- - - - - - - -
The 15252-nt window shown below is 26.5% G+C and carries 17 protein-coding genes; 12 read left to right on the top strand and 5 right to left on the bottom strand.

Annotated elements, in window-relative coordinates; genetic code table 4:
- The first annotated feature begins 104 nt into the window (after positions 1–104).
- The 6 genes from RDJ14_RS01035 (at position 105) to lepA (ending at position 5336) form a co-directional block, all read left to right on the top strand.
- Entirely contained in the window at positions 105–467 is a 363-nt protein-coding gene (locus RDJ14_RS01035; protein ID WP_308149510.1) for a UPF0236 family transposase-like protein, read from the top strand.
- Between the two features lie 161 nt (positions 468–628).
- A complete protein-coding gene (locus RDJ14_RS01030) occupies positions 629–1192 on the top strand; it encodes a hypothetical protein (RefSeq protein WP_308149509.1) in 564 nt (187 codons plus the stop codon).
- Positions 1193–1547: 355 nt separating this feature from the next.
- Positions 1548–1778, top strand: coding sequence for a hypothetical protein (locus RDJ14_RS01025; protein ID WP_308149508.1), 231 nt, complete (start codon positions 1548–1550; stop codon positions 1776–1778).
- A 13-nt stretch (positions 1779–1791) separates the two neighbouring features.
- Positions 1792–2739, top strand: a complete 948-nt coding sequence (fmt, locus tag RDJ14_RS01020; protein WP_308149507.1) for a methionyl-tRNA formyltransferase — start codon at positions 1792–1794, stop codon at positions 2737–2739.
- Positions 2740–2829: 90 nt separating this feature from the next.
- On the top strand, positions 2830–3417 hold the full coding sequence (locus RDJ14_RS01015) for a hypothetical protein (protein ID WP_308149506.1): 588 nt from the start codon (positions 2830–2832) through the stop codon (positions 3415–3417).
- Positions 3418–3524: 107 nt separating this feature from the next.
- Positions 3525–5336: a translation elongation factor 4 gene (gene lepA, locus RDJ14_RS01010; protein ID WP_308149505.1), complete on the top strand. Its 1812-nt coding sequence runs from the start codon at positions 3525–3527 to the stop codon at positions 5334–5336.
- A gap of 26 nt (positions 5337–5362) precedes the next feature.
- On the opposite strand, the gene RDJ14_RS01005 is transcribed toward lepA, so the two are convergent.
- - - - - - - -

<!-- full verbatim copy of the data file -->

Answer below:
The 15252-nt window shown below is 26.5% G+C and carries 17 protein-coding genes; 12 read left to right on the top strand and 5 right to left on the bottom strand.

Annotated elements, in window-relative coordinates; genetic code table 4:
- The first annotated feature begins 104 nt into the window (after positions 1–104).
- The 6 genes from RDJ14_RS01035 (at position 105) to lepA (ending at position 5336) form a co-directional block, all read left to right on the top strand.
- Entirely contained in the window at positions 105–467 is a 363-nt protein-coding gene (locus RDJ14_RS01035; protein ID WP_308149510.1) for a UPF0236 family transposase-like protein, read from the top strand.
- Between the two features lie 161 nt (positions 468–628).
- A complete protein-coding gene (locus RDJ14_RS01030) occupies positions 629–1192 on the top strand; it encodes a hypothetical protein (RefSeq protein WP_308149509.1) in 564 nt (187 codons plus the stop codon).
- Positions 1193–1547: 355 nt separating this feature from the next.
- Positions 1548–1778, top strand: coding sequence for a hypothetical protein (locus RDJ14_RS01025; protein ID WP_308149508.1), 231 nt, complete (start codon positions 1548–1550; stop codon positions 1776–1778).
- A 13-nt stretch (positions 1779–1791) separates the two neighbouring features.
- Positions 1792–2739, top strand: a complete 948-nt coding sequence (fmt, locus tag RDJ14_RS01020; protein WP_308149507.1) for a methionyl-tRNA formyltransferase — start codon at positions 1792–1794, stop codon at positions 2737–2739.
- Positions 2740–2829: 90 nt separating this feature from the next.
- On the top strand, positions 2830–3417 hold the full coding sequence (locus RDJ14_RS01015) for a hypothetical protein (protein ID WP_308149506.1): 588 nt from the start codon (positions 2830–2832) through the stop codon (positions 3415–3417).
- Positions 3418–3524: 107 nt separating this feature from the next.
- Positions 3525–5336: a translation elongation factor 4 gene (gene lepA, locus RDJ14_RS01010; protein ID WP_308149505.1), complete on the top strand. Its 1812-nt coding sequence runs from the start codon at positions 3525–3527 to the stop codon at positions 5334–5336.
- A gap of 26 nt (positions 5337–5362) precedes the next feature.
- On the opposite strand, the gene RDJ14_RS01005 is transcribed toward lepA, so the two are convergent.